LONDON - Effortlessly cool. That is Kate Phelan summed up in two words.
She belongs to that special clan of women with innate style who look easily slouchy-chic in a simple parka, loose pants and slip on sneakers. Any other person would appear frumpy in the same combination but then again, Phelan is the creative director of Topshop.
Phelan has a solid fashion background. She worked at British Vogue for 18 years as co-fashion director before taking on the role of top dog at the high street giant in 2011.
Her wealth of experience in styling and working with photographers like Nick Knight and Tim Walker helped her move focus from editorial work to conceptualising designs and collections without a hitch. Plus, her easy style is quintessentially Topshop.
THE TRUTH ABOUT KATE (MOSS)
The chance to interview the creative director came when I flew to London for the launch of Kate Moss for Topshop collection.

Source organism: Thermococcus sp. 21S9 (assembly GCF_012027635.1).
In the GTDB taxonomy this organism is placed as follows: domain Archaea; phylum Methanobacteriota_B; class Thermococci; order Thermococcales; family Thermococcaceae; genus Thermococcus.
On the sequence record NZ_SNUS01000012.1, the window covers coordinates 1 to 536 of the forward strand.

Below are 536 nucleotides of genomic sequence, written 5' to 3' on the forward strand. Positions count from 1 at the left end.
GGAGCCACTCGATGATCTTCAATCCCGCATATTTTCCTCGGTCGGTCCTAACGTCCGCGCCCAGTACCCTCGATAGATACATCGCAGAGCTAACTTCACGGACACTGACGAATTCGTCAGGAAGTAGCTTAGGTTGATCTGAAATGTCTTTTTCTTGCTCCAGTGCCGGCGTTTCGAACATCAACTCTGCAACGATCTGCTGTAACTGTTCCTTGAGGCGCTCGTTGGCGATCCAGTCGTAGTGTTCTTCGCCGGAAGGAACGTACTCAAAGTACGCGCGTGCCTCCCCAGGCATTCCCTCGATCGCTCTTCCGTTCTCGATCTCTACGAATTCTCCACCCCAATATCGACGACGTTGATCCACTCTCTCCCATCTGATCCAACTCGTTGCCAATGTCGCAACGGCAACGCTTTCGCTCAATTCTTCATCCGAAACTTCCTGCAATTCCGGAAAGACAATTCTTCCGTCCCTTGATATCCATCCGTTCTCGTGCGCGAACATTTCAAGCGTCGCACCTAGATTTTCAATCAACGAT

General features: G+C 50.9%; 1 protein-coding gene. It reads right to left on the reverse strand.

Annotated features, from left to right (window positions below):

We sat in the middle of the space where the Topshop press day was going on and what struck me about Phelan - after I got over how cool she is - was how grounded she was.
After all, this is a woman who dresses supermodels and celebrities, including Kate Moss, for shoots on a daily basis.
With celebrity collaborations a dime a dozen these days, I wanted to know how involved the model was with the collection that bore her name. Phelan recognises how widely the word collaboration is used in the fashion industry but only had praise for the other Kate.
She said, "Kate takes her fashion very seriously, whether in front of the camera or designing a collection, they are both equally important to her. Particularly with the Topshop collection as it's about her, the clothes she loves and wears and the lifestyle she lives. It's exciting to see someone approach a collection thinking purely about 'Do I love it? Do I want to wear it?' instead of thinking about how 'I need to have casual wear or sweaters' in a world where fashion is very organised. She delivers this sense of decadent lifestyle and wonderful source of beautiful vintage, mixed up with modern day to champion a confident young woman who dresses her own way and I think that's a very powerful message today."
We can certainly see that the collaboration is very Moss from the fringed jackets to bohemian maxi dresses, so how down and dirty did the supermodel get during the design process?